1840 ENGLISH POETRY 1579-1830: SPENSER AND THE TRADITION

Samuel Rogers

Charles Dickens to Samuel Rogers, 13 August 1840; Clayden, Rogers and his Contemporaries (1889) 2:197.



My dear Sir,

I have decided to publish Master Humphry's Clock in half-yearly volumes, each volume containing, of course, the collected numbers for that period. As the first of these will be out at the end of September, and I want to settle a point I have in my mind, let me ask a favour of you at once.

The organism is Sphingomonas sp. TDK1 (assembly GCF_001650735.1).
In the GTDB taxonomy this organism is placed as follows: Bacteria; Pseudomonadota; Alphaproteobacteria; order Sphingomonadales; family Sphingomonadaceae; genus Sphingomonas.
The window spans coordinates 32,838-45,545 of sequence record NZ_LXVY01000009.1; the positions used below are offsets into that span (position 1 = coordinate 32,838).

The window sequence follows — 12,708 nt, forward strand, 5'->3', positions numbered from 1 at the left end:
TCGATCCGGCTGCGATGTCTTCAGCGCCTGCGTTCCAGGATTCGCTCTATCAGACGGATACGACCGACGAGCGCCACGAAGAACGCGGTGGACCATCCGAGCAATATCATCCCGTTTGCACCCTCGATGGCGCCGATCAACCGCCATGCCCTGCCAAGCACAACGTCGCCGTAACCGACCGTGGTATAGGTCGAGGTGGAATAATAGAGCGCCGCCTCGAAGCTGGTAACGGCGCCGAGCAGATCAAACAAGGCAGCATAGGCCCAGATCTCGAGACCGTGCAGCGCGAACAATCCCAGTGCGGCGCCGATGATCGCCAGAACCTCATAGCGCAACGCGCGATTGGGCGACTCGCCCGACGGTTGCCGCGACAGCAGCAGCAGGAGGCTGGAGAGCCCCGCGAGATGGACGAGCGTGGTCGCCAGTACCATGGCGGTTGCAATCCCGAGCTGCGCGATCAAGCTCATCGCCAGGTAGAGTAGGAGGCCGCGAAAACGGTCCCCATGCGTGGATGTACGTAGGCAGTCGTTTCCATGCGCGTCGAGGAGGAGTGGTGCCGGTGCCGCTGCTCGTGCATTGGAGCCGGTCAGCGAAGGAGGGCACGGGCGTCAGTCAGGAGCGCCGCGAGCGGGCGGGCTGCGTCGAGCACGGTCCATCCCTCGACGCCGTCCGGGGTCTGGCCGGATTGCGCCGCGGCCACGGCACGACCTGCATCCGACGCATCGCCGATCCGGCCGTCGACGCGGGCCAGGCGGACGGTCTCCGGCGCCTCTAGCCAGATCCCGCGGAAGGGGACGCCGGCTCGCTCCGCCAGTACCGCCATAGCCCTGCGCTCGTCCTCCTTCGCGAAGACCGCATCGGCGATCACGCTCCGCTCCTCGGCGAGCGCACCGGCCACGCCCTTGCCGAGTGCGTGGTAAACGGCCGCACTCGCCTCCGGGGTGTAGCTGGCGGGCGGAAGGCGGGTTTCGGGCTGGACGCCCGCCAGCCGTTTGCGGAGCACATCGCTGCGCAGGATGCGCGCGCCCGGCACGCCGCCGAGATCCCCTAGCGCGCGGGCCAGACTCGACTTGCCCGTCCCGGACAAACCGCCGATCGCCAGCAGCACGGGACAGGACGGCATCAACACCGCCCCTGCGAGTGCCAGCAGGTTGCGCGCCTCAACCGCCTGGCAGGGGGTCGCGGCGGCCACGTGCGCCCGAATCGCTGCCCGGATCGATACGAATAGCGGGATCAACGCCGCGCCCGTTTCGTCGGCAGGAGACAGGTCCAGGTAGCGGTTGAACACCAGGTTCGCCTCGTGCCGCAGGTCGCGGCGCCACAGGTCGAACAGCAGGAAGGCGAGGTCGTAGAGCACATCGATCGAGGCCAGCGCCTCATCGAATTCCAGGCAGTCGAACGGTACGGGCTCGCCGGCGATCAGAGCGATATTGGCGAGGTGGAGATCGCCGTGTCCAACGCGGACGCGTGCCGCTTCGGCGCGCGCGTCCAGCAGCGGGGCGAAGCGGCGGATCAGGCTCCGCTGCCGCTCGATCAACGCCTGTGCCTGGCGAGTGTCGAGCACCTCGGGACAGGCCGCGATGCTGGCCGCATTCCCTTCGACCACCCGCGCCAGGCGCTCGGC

Have you any objection to my dedicating the book to you, and so having one page in it which will afford me earnest and lasting gratification? I will not tell you how many strong and cordial feelings move me to this inquiry, for I am unwilling to parade, even before you, the sincere and affectionate regard which I seek to gratify.

If I wrote a quire of notes, I could say no more than this. I must leave a great deal understood, and only say, with a most hearty adaptation of what has passed into a very heartless form, that I am always,

My dear Sir, faithfully yours,

Charles Dickens.